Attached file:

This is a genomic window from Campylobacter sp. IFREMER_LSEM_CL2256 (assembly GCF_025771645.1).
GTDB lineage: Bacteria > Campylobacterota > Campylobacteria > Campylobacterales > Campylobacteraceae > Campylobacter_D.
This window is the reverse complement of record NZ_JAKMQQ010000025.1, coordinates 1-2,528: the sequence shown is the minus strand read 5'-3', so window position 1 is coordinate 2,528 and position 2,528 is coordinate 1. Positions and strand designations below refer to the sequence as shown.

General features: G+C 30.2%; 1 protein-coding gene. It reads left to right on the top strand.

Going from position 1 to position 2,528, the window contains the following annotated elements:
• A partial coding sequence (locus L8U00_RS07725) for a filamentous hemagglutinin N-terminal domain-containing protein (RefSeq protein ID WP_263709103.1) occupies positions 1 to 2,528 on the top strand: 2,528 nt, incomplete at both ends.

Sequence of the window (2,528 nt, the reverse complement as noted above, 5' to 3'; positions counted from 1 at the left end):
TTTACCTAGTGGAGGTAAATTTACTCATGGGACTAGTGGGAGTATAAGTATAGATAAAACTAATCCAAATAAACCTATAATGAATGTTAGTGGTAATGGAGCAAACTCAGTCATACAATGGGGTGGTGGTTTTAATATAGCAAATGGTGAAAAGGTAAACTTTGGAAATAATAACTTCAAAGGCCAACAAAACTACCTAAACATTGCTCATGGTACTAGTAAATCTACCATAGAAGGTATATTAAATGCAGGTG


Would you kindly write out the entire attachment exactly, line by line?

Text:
This is a genomic window from Campylobacter sp. IFREMER_LSEM_CL2256 (assembly GCF_025771645.1).
GTDB lineage: Bacteria > Campylobacterota > Campylobacteria > Campylobacterales > Campylobacteraceae > Campylobacter_D.
This window is the reverse complement of record NZ_JAKMQQ010000025.1, coordinates 1-2,528: the sequence shown is the minus strand read 5'-3', so window position 1 is coordinate 2,528 and position 2,528 is coordinate 1. Positions and strand designations below refer to the sequence as shown.

General features: G+C 30.2%; 1 protein-coding gene. It reads left to right on the top strand.

Going from position 1 to position 2,528, the window contains the following annotated elements:
• A partial coding sequence (locus L8U00_RS07725) for a filamentous hemagglutinin N-terminal domain-containing protein (RefSeq protein ID WP_263709103.1) occupies positions 1 to 2,528 on the top strand: 2,528 nt, incomplete at both ends.

Sequence of the window (2,528 nt, the reverse complement as noted above, 5' to 3'; positions counted from 1 at the left end):
TTTACCTAGTGGAGGTAAATTTACTCATGGGACTAGTGGGAGTATAAGTATAGATAAAACTAATCCAAATAAACCTATAATGAATGTTAGTGGTAATGGAGCAAACTCAGTCATACAATGGGGTGGTGGTTTTAATATAGCAAATGGTGAAAAGGTAAACTTTGGAAATAATAACTTCAAAGGCCAACAAAACTACCTAAACATTGCTCATGGTACTAGTAAATCTACCATAGAAGGTATATTAAATGCAGGTG